Conceptually, one way to prove that a robot is not headed for a collision would be to hold up a piece of paper that separates the robot from any obstacles in the environment. Mathematically, this piece of paper is called a hyperplane. Many safety check algorithms work by generating this hyperplane at a single point in time. However, each time the robot moves, a new hyperplane needs to be recomputed to perform the safety check.

Instead, this new technique generates a hyperplane function that moves with the robot, so it can prove that an entire trajectory is collision-free rather than working one hyperplane at a time.

The researchers used sum-of-squares programming, an algorithmic toolbox that can effectively turn a static problem into a function. This function is an equation that describes where the hyperplane needs to be at each point in the planned trajectory so it remains collision-free.

Sum-of-squares can generalize the optimization program to find a family of collision-free hyperplanes. Often, sum-of-squares is considered a heavy optimization that is only suitable for offline use, but the researchers have shown that for this problem it is extremely efficient and accurate.

“The key here was figuring out how to apply sum-of-squares to our particular problem. The biggest challenge was coming up with the initial formulation. If I don’t want my robot to run into anything, what does that mean mathematically, and can the computer give me an answer?” Amice says.

In the end, like the name suggests, sum-of-squares produces a function that is the sum of several squared values. The function is always positive, since the square of any number is always a positive value.

**Trust but verify**

By double-checking that the hyperplane function contains squared values, a human can easily verify that the function is positive, which means the trajectory is collision-free, Amice explains.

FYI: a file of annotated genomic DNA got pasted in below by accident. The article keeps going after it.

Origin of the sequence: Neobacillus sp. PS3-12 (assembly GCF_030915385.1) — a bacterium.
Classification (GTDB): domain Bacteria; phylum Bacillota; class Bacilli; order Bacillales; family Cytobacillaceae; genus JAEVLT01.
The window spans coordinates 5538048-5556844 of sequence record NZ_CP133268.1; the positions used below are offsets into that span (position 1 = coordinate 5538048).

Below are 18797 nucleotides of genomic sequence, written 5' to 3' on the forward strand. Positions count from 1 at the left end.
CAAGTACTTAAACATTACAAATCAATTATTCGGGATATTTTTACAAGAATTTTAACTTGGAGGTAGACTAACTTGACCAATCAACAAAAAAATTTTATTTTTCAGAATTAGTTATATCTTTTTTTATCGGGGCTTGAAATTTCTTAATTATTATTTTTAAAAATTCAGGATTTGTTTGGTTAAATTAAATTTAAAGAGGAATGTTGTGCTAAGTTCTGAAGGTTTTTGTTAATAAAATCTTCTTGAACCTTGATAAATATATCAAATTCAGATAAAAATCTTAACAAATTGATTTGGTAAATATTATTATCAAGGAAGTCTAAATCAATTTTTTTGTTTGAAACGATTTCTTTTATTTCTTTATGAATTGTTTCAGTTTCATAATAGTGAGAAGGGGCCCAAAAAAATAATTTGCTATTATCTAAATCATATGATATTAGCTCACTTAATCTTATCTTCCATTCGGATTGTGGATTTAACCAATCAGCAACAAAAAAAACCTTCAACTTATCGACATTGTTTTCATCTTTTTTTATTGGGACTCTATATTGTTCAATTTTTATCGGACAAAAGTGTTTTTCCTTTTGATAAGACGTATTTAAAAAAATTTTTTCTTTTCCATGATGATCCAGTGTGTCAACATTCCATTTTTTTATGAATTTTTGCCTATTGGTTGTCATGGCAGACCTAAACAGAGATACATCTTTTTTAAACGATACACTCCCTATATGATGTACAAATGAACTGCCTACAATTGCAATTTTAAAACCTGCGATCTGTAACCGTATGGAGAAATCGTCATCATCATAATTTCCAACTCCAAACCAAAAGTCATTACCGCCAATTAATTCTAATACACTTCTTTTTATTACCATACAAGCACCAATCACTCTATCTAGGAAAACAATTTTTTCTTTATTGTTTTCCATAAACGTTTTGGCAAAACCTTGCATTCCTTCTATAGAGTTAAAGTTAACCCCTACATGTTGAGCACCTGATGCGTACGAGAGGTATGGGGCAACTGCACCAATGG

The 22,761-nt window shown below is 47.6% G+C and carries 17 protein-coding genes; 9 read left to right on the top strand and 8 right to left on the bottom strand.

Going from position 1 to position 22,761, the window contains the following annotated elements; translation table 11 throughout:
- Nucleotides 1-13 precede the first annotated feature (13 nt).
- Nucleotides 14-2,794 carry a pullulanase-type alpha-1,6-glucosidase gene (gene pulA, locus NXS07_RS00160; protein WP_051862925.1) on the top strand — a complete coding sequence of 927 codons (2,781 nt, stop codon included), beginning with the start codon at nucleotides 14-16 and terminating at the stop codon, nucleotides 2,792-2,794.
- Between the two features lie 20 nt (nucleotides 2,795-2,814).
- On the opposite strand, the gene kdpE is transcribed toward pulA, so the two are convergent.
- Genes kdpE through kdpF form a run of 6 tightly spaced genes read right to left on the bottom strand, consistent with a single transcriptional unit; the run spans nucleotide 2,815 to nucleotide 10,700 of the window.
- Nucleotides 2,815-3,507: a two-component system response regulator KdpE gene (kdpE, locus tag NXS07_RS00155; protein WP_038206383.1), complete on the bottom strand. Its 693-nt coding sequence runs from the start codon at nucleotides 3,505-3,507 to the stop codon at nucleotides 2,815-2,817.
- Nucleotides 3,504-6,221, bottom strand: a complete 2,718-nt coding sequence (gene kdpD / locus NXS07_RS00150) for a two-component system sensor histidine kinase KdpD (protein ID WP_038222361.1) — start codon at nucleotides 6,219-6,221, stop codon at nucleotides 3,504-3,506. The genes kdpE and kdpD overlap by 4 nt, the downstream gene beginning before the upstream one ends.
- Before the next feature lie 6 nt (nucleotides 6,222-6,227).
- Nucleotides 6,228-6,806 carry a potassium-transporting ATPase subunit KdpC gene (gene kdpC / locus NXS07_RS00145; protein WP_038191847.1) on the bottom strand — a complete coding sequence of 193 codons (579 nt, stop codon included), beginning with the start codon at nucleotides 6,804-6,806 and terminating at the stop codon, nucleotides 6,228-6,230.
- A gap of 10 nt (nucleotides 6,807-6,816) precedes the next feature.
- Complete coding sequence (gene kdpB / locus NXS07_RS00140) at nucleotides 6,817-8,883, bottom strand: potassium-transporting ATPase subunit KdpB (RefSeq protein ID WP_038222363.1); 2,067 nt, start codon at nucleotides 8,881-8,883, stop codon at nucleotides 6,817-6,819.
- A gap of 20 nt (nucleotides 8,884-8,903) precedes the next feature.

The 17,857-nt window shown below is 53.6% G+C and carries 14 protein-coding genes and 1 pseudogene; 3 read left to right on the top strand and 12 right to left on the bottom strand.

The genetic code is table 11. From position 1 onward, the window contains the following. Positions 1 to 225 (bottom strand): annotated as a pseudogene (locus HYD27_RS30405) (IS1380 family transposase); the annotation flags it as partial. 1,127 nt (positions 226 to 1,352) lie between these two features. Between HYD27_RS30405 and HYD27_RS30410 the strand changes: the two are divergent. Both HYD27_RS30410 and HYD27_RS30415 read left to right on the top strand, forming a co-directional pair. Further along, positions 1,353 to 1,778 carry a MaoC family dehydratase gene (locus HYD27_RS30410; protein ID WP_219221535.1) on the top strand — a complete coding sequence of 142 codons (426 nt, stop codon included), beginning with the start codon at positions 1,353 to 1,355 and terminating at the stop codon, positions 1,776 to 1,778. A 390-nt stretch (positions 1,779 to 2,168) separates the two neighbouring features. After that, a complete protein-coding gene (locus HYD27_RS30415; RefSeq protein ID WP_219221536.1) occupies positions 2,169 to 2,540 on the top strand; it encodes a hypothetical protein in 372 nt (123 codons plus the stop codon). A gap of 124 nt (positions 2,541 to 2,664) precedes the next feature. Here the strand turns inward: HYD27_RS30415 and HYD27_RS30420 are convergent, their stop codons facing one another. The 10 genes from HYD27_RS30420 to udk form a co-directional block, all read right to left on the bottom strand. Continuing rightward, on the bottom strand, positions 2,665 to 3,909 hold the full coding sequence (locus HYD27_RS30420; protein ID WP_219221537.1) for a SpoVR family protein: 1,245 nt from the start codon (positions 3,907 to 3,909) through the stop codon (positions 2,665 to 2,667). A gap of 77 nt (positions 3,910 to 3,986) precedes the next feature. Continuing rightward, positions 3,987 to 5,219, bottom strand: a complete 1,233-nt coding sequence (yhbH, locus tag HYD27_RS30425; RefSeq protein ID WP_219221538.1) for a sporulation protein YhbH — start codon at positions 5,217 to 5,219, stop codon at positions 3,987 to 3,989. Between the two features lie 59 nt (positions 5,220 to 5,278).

While the method certifies with perfect accuracy, this assumes the user has an accurate model of the robot and environment; the mathematical certifier is only as good as the model.

“One really nice thing about this approach is that the proofs are really easy to interpret, so you don’t have to trust me that I coded it right because you can check it yourself,” he adds.

They tested their technique in simulation by certifying that complex motion plans for robots with one and two arms were collision-free. At its slowest, their method took just a few hundred milliseconds to generate a proof, making it much faster than some alternate techniques.

While their approach is fast enough to be used as a final safety check in some real-world situations, it is still too slow to be implemented directly in a robot motion planning loop, where decisions need to be made in microseconds, Amice says.

The researchers plan to accelerate their process by ignoring situations that don’t require safety checks, like when the robot is far away from any objects it might collide with. They also want to experiment with specialized optimization solvers that could run faster.

This work was supported, in part, by Amazon and the U.S. Air Force Research Laboratory.